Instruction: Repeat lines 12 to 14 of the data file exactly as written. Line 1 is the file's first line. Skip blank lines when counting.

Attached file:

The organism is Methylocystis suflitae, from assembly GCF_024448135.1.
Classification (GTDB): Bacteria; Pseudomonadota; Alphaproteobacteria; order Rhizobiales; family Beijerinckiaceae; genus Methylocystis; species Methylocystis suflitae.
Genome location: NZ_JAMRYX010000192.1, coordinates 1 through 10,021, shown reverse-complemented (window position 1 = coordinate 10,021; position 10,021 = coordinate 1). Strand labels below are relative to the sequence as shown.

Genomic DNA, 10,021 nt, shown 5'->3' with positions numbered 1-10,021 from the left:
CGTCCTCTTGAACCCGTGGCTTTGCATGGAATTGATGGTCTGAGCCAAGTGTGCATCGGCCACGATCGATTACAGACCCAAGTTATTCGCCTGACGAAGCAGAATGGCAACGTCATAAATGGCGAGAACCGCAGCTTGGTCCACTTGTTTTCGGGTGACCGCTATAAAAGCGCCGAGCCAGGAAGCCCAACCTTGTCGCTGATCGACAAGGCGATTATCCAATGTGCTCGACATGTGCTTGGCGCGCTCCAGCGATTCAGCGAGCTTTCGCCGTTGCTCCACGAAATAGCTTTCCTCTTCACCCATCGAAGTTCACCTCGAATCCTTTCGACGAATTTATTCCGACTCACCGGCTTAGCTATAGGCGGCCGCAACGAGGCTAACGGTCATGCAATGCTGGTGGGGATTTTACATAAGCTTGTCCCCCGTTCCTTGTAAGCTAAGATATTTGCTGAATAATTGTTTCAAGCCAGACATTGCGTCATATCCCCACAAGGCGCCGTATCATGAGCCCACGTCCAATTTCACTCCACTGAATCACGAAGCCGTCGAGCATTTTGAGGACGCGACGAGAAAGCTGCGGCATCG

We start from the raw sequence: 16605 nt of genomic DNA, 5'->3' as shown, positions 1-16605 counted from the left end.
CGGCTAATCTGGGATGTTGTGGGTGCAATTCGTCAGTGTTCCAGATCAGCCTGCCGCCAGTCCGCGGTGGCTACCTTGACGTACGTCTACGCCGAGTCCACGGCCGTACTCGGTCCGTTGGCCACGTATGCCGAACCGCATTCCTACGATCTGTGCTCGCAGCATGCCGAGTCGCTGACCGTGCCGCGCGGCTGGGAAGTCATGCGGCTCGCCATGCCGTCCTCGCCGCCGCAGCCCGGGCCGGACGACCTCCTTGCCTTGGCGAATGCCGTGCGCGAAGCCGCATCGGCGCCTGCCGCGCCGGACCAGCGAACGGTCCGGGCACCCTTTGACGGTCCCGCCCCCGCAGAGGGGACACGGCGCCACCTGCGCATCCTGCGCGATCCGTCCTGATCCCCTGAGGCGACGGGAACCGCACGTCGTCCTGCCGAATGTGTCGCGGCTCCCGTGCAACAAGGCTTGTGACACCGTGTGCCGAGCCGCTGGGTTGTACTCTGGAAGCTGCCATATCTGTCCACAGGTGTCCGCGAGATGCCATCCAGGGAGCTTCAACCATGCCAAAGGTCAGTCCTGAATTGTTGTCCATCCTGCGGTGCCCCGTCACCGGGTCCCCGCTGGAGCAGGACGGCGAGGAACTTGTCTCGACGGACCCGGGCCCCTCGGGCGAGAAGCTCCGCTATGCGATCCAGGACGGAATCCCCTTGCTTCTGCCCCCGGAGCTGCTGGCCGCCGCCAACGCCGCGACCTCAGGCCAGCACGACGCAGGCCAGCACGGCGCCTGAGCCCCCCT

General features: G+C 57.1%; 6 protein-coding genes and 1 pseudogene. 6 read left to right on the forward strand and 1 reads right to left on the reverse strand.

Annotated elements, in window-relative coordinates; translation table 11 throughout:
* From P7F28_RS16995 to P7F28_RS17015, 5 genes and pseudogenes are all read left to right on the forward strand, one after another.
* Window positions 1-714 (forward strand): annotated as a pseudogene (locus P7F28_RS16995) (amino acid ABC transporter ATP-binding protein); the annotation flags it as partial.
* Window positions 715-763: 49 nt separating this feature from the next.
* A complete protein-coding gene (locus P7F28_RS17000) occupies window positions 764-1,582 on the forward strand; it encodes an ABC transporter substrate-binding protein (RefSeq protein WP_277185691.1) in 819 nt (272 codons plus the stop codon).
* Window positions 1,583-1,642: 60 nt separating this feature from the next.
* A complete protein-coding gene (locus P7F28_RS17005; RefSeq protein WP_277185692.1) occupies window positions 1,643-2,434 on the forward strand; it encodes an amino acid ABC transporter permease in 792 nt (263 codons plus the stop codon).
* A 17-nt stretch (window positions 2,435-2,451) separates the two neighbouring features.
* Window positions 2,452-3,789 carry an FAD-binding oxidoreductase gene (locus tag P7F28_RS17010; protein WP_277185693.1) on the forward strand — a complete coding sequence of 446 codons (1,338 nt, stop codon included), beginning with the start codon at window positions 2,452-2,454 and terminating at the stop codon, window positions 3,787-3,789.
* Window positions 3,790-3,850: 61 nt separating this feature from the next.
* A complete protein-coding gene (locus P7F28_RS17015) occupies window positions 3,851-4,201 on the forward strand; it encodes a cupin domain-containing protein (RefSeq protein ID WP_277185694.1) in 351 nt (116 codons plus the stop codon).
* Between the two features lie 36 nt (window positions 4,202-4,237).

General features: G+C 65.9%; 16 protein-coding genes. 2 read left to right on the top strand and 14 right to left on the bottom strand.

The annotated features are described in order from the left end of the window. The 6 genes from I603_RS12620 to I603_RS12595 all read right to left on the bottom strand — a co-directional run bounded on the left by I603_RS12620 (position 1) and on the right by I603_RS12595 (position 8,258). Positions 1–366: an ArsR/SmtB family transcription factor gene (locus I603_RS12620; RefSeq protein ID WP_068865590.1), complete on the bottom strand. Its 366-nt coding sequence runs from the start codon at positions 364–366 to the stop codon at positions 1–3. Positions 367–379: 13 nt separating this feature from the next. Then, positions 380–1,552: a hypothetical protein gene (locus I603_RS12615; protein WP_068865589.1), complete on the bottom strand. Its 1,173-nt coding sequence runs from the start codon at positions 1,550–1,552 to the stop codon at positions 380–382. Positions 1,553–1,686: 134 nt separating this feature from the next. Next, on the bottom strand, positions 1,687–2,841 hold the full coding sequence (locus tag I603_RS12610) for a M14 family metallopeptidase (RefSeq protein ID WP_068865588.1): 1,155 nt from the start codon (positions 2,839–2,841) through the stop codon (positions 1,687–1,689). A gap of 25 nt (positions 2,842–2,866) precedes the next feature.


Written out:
* Window positions 715-763: 49 nt separating this feature from the next.
* A complete protein-coding gene (locus P7F28_RS17000) occupies window positions 764-1,582 on the forward strand; it encodes an ABC transporter substrate-binding protein (RefSeq protein WP_277185691.1) in 819 nt (272 codons plus the stop codon).
* Window positions 1,583-1,642: 60 nt separating this feature from the next.